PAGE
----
Arts & Entertainment
The Changing Image of the American Father
Posted: June 29, 2021
How the fortunes of fathers have waxed, waned, and shape-shifted in the media over the years…
Since I didn’t put out a newsletter earlier in the month, I didn’t get to publicly acknowledge Father’s Day. I’d like to do it now. As a longtime chronicler of the American family, I’ve been struck by how the fortunes of fathers have waxed, waned, and shape-shifted in the media over the years. I’m focusing on TV and movies because they both reflect and shape our society’s attitudes.
Until relatively recently fathers were considered the last word on any dilemma facing the family. In the mediathey were generally depicted as the leader of the family: wise, breadwinning, dependable, and emotionally controlled. These patriarchs were expected to serve as exemplary role models who would raise sons into men. With the title of a popular 1950’s sitcom, Father Knows Best, I rest my case.
Then, in the sixties, perhaps as a backlash against Women’s Lib, engaged, sympathetic fathers made their debut. The Andy Griffith Show is often cited as a premier example of an exalted fatherhood in which men were deeply invested in and sensitively attuned to their offspring. It was also a convention that the fathers should be without spouses, as in Andy Griffith and To Kill a Mockingbird.
As mothers began to work outside the home, fathers were expected to pitch in more. No less an exalted figure than Dr. Spock lobbied for fathers’ taking on a greater role in raising the children, which he believed would be enormously beneficial to the youngsters. His belief is borne out by a raft of contemporary studies.
At the same time, the winds of change were blowing through the younger generation, who were carving out identities for themselves based more on outside influences than on the examples set by their mothers and fathers. Did the new, permissive upbringing cause this? We’ll probably never know. But again, a film title, in this case Rebel Without a Cause, telegraphs fathers’ waning authority over his teenage children. Although this James Dean classic was released earlier than the sixties, it became shorthand for the mixed-up, middle-class teens (or wannabe cool kids) who would soon make their appearance on the suburban scene.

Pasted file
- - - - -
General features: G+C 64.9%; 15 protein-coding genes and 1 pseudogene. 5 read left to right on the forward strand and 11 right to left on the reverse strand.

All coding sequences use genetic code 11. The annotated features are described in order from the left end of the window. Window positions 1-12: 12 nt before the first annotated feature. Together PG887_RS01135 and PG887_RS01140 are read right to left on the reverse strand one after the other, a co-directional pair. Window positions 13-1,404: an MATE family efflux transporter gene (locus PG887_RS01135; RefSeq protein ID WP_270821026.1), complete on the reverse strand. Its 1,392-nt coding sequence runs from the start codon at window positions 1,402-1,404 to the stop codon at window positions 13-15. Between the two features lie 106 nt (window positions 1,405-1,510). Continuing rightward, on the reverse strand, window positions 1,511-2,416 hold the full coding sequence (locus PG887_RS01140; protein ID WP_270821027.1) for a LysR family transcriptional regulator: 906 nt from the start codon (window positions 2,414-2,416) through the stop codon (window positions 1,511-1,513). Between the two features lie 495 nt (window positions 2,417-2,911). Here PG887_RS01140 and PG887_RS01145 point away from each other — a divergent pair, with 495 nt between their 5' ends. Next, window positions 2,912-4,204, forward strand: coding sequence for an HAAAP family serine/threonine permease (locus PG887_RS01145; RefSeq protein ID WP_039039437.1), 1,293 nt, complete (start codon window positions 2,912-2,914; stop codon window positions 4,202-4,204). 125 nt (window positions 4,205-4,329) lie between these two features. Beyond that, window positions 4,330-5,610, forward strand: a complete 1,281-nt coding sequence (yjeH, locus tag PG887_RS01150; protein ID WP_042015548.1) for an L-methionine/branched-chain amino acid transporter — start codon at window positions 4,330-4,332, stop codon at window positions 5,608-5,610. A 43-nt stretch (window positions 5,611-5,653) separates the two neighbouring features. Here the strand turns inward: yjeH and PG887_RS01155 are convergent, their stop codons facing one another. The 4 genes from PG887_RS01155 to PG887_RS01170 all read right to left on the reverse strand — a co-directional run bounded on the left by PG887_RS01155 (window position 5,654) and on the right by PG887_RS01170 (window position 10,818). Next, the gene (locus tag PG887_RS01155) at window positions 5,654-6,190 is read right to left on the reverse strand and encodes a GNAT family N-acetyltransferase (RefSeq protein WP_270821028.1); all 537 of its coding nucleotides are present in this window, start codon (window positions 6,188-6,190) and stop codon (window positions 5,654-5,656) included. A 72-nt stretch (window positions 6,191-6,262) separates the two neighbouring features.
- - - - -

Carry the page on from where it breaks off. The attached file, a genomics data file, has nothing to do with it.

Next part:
The late seventies’ film Kramer vs. Kramer did an outstanding job of portraying the New Father, a man who struggled to fulfill both his roles as provider and single parent. While by no means perfect, Ted Kramer showed us what a fully realized father could be in a bitter divorce situation that was devastatingly realistic.
Perhaps too realistic for many people’s taste. The Cosby Show during the Reaganeraof the eighties was a kind of throwback to earlier depictions of the cozy nuclear family, where Dad was always there at the right time with the right advice and the childrenwere respectful and cooperative. While real-life families were falling apart left and right in America, it must have been reassuring that in the Huxtable household, at least, old-fashioned order reigned.
TV has not helped—or even realistically depicted—real-life fathers today. According to Mark Johnson of the Good Men Project, who studied hundreds of family sitcoms and commercials, fathers have been overwhelmingly depicted as humorously foolish, encouraging audiences to laugh at their parenting missteps and mistakes. These shows and commercials reinforced the Doofus Dad stereotype in which new fathers cannot change a diaper and are always tripping over themselves, at best a kind-hearted bumbler but always inept. It’s left to the (more attractive) mothers to solve the problems their spouses create. See The Simpsons and Married…With Children to get the idea.
Hopefully, Dad’s stock will rise again in the media because the reality is that today’s New Father is a caring, competent, full-fledged partner in parenting, from early diaperchanger to later scout leader and spiritual guide. Today’s New Father is a true co-parent. So let’s hear it for fathers! Without them where would we be?
Next week we'll post "My Father's Hands," a poem by Linda Schwartz that appeared in the June 29 issue of Barbara's email newsletter.
Search all articles byBarbara is the author of eight books, including two of particular interest to seniors. She has given us permission to use material from her newsletter, "From the Desk of Barbara Greenleaf," to which you can subscribe on her website. • Author bio (website*) • E-mail the author (moc.faelneergarabrab@arabrab*) • Author's website (personal or primary**)
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